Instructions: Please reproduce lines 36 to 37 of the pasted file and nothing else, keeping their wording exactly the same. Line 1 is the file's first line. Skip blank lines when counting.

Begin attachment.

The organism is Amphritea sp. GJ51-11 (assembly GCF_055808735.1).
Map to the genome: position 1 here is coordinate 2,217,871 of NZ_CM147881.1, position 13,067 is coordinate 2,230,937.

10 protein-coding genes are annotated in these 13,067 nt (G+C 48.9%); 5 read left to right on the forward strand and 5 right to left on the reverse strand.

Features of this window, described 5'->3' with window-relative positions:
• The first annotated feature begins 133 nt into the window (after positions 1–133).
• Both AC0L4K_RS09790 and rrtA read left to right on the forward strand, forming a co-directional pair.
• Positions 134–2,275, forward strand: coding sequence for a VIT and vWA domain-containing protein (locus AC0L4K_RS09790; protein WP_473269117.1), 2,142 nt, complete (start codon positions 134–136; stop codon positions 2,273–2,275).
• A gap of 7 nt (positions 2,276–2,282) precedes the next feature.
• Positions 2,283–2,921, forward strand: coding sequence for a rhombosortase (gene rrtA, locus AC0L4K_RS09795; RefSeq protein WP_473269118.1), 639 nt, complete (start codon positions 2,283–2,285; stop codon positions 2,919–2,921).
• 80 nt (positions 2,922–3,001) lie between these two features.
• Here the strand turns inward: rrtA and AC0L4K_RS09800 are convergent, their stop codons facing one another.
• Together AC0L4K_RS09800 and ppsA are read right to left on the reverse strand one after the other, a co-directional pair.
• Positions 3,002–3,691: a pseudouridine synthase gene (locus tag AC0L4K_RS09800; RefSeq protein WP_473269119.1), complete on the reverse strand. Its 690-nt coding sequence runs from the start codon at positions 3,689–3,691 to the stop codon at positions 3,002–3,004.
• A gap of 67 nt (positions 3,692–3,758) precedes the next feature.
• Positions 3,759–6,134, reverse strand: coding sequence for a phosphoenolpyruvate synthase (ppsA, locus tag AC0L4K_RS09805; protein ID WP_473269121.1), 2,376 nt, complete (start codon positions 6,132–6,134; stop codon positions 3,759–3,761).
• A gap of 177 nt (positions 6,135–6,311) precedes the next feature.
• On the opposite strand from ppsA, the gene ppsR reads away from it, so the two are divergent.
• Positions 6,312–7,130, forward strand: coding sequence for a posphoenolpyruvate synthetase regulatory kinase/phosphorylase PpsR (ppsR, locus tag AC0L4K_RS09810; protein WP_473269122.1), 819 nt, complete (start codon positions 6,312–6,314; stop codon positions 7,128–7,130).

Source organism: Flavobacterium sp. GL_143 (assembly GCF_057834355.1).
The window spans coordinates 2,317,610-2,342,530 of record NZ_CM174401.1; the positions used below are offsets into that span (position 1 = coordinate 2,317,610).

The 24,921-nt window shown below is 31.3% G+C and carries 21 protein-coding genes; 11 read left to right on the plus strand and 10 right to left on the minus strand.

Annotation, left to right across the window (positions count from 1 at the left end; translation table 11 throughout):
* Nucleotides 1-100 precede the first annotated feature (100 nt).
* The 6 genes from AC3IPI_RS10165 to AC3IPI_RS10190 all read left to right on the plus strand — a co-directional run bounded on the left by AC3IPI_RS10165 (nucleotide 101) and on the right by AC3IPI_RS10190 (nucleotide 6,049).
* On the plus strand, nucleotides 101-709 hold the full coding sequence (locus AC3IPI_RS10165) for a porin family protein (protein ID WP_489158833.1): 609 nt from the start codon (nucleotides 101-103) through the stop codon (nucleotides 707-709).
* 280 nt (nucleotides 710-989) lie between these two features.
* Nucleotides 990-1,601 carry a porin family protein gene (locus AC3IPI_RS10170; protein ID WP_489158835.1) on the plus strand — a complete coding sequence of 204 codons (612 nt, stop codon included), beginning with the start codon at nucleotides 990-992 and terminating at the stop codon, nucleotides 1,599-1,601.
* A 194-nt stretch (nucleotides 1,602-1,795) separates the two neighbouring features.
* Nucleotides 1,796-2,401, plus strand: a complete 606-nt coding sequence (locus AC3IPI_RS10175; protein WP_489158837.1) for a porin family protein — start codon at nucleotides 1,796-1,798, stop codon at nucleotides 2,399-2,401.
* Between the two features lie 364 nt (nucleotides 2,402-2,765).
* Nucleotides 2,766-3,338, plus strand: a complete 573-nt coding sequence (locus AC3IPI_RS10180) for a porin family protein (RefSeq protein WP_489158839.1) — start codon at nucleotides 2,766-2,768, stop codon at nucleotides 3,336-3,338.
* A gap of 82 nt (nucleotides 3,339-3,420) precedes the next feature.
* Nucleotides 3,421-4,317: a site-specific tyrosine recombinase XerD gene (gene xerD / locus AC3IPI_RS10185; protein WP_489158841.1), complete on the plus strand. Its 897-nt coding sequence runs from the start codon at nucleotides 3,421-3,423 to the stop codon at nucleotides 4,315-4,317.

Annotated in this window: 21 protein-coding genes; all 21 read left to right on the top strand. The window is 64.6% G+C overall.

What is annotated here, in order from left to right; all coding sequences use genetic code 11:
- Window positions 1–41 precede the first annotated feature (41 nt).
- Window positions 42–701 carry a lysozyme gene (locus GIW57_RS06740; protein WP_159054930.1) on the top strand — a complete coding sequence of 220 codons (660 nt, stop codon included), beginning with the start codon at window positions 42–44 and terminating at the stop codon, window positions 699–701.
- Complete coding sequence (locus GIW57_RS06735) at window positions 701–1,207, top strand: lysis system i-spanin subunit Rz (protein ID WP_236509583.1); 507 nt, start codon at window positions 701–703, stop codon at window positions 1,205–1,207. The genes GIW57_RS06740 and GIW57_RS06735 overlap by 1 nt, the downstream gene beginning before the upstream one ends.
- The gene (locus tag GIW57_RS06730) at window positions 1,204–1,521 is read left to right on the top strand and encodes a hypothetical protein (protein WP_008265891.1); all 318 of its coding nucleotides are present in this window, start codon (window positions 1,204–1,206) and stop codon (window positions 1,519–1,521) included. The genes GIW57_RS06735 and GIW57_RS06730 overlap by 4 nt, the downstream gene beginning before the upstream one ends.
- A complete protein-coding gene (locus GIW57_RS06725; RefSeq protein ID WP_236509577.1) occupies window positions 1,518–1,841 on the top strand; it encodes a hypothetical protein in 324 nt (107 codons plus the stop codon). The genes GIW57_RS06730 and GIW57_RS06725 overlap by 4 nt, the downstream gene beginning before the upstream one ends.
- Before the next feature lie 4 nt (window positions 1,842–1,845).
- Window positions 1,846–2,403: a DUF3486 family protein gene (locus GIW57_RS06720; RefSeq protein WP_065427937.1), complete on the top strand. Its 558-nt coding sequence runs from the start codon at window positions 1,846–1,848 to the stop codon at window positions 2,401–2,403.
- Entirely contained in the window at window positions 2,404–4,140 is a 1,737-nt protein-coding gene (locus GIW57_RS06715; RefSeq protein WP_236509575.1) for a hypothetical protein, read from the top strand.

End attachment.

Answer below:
- Window positions 1–41 precede the first annotated feature (41 nt).
- Window positions 42–701 carry a lysozyme gene (locus GIW57_RS06740; protein WP_159054930.1) on the top strand — a complete coding sequence of 220 codons (660 nt, stop codon included), beginning with the start codon at window positions 42–44 and terminating at the stop codon, window positions 699–701.